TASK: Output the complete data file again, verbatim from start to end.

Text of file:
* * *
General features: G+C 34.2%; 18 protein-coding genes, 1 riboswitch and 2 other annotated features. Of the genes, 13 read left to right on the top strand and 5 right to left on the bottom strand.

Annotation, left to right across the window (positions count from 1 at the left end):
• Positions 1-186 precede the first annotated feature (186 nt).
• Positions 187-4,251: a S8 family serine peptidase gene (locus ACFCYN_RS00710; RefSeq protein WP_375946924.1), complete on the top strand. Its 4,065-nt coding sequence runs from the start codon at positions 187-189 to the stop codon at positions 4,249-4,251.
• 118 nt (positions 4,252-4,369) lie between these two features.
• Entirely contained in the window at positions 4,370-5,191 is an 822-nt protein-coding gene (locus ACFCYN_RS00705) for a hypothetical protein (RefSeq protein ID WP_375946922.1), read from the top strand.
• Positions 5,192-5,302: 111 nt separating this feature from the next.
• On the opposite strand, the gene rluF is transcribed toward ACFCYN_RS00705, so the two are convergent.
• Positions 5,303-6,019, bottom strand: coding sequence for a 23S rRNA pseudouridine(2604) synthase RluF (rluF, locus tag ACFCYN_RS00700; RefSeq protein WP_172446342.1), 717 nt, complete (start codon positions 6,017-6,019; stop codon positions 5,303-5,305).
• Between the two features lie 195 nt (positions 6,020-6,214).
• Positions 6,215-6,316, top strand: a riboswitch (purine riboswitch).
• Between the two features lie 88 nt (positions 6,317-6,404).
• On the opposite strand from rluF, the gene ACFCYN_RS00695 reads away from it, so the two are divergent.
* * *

General features: G+C 34.2%; 18 protein-coding genes, 1 riboswitch and 2 other annotated features. Of the genes, 13 read left to right on the top strand and 5 right to left on the bottom strand.

Annotation, left to right across the window (positions count from 1 at the left end):
• Positions 1-186 precede the first annotated feature (186 nt).
• Positions 187-4,251: a S8 family serine peptidase gene (locus ACFCYN_RS00710; RefSeq protein WP_375946924.1), complete on the top strand. Its 4,065-nt coding sequence runs from the start codon at positions 187-189 to the stop codon at positions 4,249-4,251.
• 118 nt (positions 4,252-4,369) lie between these two features.
• Entirely contained in the window at positions 4,370-5,191 is an 822-nt protein-coding gene (locus ACFCYN_RS00705) for a hypothetical protein (RefSeq protein ID WP_375946922.1), read from the top strand.
• Positions 5,192-5,302: 111 nt separating this feature from the next.
• On the opposite strand, the gene rluF is transcribed toward ACFCYN_RS00705, so the two are convergent.
• Positions 5,303-6,019, bottom strand: coding sequence for a 23S rRNA pseudouridine(2604) synthase RluF (rluF, locus tag ACFCYN_RS00700; RefSeq protein WP_172446342.1), 717 nt, complete (start codon positions 6,017-6,019; stop codon positions 5,303-5,305).
• Between the two features lie 195 nt (positions 6,020-6,214).
• Positions 6,215-6,316, top strand: a riboswitch (purine riboswitch).
• Between the two features lie 88 nt (positions 6,317-6,404).
• On the opposite strand from rluF, the gene ACFCYN_RS00695 reads away from it, so the two are divergent.